Finding Gemstones: on the quest for mathematical beauty and truth
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What happens in characteristic p?

There is a reason that the real numbers and complex numbers are so popular. They have the nice property that $1+1+1+\cdots+1$ is not equal to zero, no matter how many times you add $1$ to itself.

Strange things happen in fields of prime characteristic $p\neq 0$, such as the field $\mathbb{Z}/p\mathbb{Z}$ of integers taken modulo $p$. In these fields, $1+1+\cdots+1=0$ for any number of $1$’s which is a multiple of $p$. We get non-intuitive but strangely beautiful identities like $(x+y)^p=x^p+y^p$, since the coefficient $\binom{p}{i}$ is divisible by $p$ for $1\le i\le p-1$.

And, we get a representation of the symmetric group which is indecomposable but not irreducible. Allow me to explain.

The symmetric group $S_n$ is the group of permutations of $\{1,2,\ldots,n\}$ under composition. We can represent these elements as $n\times n$ permutation matrices, by assigning to the permutation $\pi:\{1,2,\ldots,n\}\to \{1,2,\ldots,n\}$ the matrix whose $(i,\pi(i))$th entry is $1$ for all $i$, and whose other entries are all $0$. For example, for $n=3$:

  • The permutation $(123)$ is assigned the matrix: \[\left(\begin{array}{ccc} 0 & 0 & 1\\ 1 & 0 & 0\\ 0 & 1 & 0 \end{array} \right)\]

  • The identity permutation $(1)(2)(3)$ is assigned the identity matrix: \[\left(\begin{array}{ccc} 1 & 0 & 0\\ 0 & 1 & 0\\ 0 & 0 & 1 \end{array} \right)\]

  • The permutation $(12)(3)$ is assigned the matrix: \[\left(\begin{array}{ccc} 0 & 1 & 0\\ 1 & 0 & 0\\ 0 & 0 & 1 \end{array} \right)\]

And so on. This gives an action of $S_n$ on the vectors in $\mathbb{R}^n$ by multiplying by the associated matrix. For instance, $(123)$ sends the vector $(2,4,-3)$ to $(-3,2,4)$ by permuting the coordinates.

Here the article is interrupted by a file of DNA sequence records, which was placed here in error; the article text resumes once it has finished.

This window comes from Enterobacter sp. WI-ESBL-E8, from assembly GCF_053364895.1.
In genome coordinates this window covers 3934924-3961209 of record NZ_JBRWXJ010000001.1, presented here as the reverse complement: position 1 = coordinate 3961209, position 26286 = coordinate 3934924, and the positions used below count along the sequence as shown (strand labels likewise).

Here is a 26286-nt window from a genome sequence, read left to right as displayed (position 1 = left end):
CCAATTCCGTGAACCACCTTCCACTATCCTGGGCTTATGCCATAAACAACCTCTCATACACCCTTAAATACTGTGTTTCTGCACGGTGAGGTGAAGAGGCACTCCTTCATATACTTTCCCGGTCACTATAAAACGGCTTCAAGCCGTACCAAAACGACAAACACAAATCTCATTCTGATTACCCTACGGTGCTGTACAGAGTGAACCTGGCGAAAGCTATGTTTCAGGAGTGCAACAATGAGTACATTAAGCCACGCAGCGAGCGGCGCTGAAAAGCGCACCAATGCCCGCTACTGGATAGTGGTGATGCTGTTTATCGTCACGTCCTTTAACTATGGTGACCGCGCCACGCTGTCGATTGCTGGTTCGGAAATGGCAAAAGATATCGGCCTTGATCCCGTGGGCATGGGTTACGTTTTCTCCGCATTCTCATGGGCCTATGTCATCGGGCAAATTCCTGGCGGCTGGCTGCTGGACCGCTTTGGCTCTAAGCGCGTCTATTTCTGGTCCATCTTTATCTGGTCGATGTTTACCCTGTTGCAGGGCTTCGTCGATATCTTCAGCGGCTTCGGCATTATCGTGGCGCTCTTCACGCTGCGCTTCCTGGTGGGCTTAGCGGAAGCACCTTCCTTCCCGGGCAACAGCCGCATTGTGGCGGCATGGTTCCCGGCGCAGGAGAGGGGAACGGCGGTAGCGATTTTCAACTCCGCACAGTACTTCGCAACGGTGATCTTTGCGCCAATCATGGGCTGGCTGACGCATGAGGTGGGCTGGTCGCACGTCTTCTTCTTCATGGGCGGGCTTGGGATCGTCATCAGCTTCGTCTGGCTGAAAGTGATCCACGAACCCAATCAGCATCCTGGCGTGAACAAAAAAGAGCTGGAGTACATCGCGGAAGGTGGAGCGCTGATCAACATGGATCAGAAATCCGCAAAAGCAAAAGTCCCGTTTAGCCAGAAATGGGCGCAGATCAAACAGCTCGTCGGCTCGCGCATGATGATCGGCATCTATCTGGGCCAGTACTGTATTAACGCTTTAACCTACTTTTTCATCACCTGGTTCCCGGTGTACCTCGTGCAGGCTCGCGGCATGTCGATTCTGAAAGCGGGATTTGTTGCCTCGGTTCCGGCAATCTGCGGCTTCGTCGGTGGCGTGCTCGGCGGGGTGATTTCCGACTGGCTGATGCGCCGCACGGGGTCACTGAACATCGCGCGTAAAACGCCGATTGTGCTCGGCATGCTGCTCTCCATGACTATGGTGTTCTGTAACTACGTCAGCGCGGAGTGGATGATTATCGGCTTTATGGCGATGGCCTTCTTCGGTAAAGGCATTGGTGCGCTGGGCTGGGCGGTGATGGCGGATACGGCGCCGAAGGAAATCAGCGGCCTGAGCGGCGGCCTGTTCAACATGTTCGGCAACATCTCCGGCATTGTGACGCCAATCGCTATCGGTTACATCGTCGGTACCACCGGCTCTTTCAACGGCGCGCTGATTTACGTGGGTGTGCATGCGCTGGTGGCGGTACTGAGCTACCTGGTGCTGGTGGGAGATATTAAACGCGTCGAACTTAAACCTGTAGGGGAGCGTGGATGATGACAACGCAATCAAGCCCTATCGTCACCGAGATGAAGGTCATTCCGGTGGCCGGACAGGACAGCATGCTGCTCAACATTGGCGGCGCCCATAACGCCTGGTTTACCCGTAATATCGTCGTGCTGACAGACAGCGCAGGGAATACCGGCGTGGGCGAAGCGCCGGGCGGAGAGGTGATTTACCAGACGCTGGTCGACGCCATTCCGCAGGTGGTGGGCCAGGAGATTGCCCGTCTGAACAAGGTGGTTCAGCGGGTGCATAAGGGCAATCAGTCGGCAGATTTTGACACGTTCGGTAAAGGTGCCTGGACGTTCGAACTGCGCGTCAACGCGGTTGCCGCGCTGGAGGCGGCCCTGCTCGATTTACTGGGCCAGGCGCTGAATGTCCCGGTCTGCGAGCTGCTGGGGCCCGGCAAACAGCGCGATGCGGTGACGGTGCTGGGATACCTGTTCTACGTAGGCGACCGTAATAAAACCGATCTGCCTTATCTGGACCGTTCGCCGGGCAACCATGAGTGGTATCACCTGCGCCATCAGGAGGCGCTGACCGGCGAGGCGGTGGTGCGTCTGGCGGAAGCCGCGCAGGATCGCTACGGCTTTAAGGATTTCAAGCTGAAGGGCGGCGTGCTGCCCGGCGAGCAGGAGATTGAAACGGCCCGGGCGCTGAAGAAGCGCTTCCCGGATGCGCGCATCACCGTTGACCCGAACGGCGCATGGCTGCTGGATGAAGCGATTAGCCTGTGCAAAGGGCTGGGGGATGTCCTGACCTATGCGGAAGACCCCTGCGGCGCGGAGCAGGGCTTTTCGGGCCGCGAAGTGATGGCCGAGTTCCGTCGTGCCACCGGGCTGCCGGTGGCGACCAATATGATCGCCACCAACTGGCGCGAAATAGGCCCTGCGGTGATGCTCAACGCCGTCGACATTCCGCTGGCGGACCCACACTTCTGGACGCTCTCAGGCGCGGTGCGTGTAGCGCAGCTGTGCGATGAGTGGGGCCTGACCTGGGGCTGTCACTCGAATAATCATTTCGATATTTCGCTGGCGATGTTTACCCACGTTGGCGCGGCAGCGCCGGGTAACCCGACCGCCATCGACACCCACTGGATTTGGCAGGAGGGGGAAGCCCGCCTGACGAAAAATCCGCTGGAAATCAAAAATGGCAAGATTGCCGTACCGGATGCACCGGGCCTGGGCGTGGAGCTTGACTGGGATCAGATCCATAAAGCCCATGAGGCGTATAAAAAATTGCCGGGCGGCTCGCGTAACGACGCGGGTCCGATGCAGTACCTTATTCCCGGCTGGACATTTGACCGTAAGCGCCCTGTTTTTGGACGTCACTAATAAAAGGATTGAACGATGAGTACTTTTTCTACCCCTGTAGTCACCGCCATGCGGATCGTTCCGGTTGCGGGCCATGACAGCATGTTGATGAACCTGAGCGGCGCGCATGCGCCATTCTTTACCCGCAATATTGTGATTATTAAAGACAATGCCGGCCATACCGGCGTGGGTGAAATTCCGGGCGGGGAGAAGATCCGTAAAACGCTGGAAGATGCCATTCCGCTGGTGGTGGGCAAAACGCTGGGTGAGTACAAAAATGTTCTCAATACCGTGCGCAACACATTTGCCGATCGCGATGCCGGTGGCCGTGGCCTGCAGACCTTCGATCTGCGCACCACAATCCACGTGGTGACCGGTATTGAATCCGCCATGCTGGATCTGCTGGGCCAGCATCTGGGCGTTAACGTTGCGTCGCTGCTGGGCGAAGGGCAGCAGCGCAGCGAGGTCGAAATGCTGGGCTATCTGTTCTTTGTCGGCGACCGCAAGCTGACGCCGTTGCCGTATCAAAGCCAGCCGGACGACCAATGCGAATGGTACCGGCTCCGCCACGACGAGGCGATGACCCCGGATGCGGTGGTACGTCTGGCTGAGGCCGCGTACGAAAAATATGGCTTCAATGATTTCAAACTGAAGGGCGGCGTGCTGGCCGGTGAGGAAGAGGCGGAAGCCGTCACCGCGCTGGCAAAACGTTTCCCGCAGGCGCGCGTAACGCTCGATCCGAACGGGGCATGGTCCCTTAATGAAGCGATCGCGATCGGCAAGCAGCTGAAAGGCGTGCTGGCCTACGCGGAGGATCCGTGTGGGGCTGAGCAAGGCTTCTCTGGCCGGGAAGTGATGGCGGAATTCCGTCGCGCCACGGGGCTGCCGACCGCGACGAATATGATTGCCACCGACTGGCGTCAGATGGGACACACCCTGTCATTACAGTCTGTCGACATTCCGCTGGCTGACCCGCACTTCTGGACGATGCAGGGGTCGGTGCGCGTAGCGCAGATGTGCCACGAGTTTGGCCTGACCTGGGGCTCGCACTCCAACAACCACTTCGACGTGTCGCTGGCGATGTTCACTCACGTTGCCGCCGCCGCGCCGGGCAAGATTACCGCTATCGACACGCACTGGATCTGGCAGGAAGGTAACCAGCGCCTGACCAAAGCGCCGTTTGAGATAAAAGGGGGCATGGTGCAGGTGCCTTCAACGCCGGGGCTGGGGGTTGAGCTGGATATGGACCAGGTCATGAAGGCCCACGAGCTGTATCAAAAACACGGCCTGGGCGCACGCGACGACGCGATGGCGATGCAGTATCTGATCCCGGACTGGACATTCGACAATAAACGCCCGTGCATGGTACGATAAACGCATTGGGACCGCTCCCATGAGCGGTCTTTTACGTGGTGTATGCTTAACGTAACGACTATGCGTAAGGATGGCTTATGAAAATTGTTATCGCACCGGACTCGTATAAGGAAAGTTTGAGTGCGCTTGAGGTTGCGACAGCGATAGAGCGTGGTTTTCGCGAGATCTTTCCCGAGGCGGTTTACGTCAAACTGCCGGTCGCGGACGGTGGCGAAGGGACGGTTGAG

There are a few things that are “fixed” by this action. For one, any permutation in $S_3$ maps the vector $(1,1,1)$ to itself. In fact, it fixes the one-dimensional subspace spanned by this vector: every vector of the form $(r,r,r)$ is fixed under any permutation. Let’s call this subspace $U$.

Decomposing vector spaces as the direct sum of two subspaces is fun, so let’s look at the space perpendicular to the all $1$’s vector: the space of vectors whose entries sum to $0$. In $\mathbb{R}^3$, this would be the plane $x+y+z=0$. Notice that every permutation fixes this space too: any permutation of a vector whose sum is $0$, such as $(1,1,-2)$, also has sum $0$. Let’s call this subspace $W$.

So, we can write $\mathbb{R}^n$ as $U\oplus W$, where the action of $S_n$ on $U$ and $W$ give two smaller matrix representations of $S_n$.

This worked out quite nicely when dealing with real numbers. But what happens if we are instead considering vectors whose entries are from a field $k$ of characteristic $p$, for some $p$ dividing $n$? For instance, consider $k^3$ where $k$ has characteristic $3$. Then the vector $(1,1,1)$, an element of the subspace $U$ from above, has sum $1+1+1=0$. But that means that $(1,1,1)$ is in $W$ as well! The spaces that used to be perpendicular are now nested; $U$ is contained in $W$ altogether.

In fact, this representation is now indecomposable; it cannot be written as a direct sum of two smaller representations. It is not irreducible, however; the sub-representation $W$ is still well-defined, but it is not a direct summand of the entire space!

Strange things happen in characteristic $p$.